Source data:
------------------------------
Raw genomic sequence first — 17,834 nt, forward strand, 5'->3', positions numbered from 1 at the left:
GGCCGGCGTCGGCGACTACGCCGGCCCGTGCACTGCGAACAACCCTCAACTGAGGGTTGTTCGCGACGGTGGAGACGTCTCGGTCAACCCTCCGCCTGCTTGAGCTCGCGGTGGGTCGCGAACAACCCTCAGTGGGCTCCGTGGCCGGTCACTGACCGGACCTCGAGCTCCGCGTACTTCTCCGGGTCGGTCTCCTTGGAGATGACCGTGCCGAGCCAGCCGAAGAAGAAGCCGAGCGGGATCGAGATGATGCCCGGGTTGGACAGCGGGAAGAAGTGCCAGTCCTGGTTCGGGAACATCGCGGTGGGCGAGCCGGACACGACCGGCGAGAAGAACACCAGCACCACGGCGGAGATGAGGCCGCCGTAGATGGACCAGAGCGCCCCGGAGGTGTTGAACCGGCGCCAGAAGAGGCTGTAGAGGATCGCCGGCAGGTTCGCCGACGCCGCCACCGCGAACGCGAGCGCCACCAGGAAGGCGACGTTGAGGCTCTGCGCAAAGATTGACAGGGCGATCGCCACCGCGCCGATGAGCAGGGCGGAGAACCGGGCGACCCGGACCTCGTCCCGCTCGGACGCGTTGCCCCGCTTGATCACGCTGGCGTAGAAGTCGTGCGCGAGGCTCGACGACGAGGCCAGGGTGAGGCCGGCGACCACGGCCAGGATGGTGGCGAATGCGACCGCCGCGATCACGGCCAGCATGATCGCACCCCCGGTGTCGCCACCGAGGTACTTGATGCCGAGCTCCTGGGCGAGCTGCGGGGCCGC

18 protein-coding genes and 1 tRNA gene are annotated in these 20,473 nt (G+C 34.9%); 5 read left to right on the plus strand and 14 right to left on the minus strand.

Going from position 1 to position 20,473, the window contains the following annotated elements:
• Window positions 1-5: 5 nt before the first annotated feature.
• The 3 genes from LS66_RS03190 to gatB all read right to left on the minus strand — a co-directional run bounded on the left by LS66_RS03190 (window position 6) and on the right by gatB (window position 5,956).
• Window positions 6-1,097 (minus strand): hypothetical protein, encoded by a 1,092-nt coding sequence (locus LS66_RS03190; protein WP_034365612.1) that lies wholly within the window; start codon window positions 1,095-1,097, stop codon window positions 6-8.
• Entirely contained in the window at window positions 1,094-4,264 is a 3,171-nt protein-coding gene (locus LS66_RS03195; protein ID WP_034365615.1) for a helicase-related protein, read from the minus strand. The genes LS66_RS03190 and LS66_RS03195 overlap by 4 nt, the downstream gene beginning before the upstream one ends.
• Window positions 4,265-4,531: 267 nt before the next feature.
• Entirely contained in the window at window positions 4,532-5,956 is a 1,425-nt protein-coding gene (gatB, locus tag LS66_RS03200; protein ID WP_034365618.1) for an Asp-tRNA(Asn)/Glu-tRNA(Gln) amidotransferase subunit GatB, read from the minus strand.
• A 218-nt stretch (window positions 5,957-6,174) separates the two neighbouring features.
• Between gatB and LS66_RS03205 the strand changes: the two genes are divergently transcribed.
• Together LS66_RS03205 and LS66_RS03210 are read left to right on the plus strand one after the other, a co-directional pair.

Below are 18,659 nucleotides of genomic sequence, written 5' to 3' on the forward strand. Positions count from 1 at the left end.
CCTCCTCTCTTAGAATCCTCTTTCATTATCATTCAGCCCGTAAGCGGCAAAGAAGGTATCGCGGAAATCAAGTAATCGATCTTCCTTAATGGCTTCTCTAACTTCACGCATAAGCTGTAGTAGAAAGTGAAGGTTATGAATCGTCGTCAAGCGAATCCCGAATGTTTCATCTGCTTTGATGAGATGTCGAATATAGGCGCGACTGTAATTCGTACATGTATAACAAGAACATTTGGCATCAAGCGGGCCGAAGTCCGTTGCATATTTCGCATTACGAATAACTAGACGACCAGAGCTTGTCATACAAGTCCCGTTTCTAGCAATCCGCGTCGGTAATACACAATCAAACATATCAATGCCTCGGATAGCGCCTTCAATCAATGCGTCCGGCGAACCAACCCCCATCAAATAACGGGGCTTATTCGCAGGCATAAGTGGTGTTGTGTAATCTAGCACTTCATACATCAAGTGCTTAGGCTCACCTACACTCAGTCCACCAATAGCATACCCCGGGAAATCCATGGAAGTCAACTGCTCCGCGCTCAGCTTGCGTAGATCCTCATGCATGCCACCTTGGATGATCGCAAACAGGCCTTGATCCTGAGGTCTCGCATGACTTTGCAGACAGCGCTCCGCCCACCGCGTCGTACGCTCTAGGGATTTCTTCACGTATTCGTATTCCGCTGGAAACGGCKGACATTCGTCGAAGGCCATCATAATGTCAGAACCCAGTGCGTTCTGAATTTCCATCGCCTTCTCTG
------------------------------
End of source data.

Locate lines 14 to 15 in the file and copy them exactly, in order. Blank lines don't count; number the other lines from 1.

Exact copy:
Below are 18,659 nucleotides of genomic sequence, written 5' to 3' on the forward strand. Positions count from 1 at the left end.
CCTCCTCTCTTAGAATCCTCTTTCATTATCATTCAGCCCGTAAGCGGCAAAGAAGGTATCGCGGAAATCAAGTAATCGATCTTCCTTAATGGCTTCTCTAACTTCACGCATAAGCTGTAGTAGAAAGTGAAGGTTATGAATCGTCGTCAAGCGAATCCCGAATGTTTCATCTGCTTTGATGAGATGTCGAATATAGGCGCGACTGTAATTCGTACATGTATAACAAGAACATTTGGCATCAAGCGGGCCGAAGTCCGTTGCATATTTCGCATTACGAATAACTAGACGACCAGAGCTTGTCATACAAGTCCCGTTTCTAGCAATCCGCGTCGGTAATACACAATCAAACATATCAATGCCTCGGATAGCGCCTTCAATCAATGCGTCCGGCGAACCAACCCCCATCAAATAACGGGGCTTATTCGCAGGCATAAGTGGTGTTGTGTAATCTAGCACTTCATACATCAAGTGCTTAGGCTCACCTACACTCAGTCCACCAATAGCATACCCCGGGAAATCCATGGAAGTCAACTGCTCCGCGCTCAGCTTGCGTAGATCCTCATGCATGCCACCTTGGATGATCGCAAACAGGCCTTGATCCTGAGGTCTCGCATGACTTTGCAGACAGCGCTCCGCCCACCGCGTCGTACGCTCTAGGGATTTCTTCACGTATTCGTATTCCGCTGGAAACGGCKGACATTCGTCGAAGGCCATCATAATGTCAGAACCCAGTGCGTTCTGAATTTCCATCGCCTTCTCTG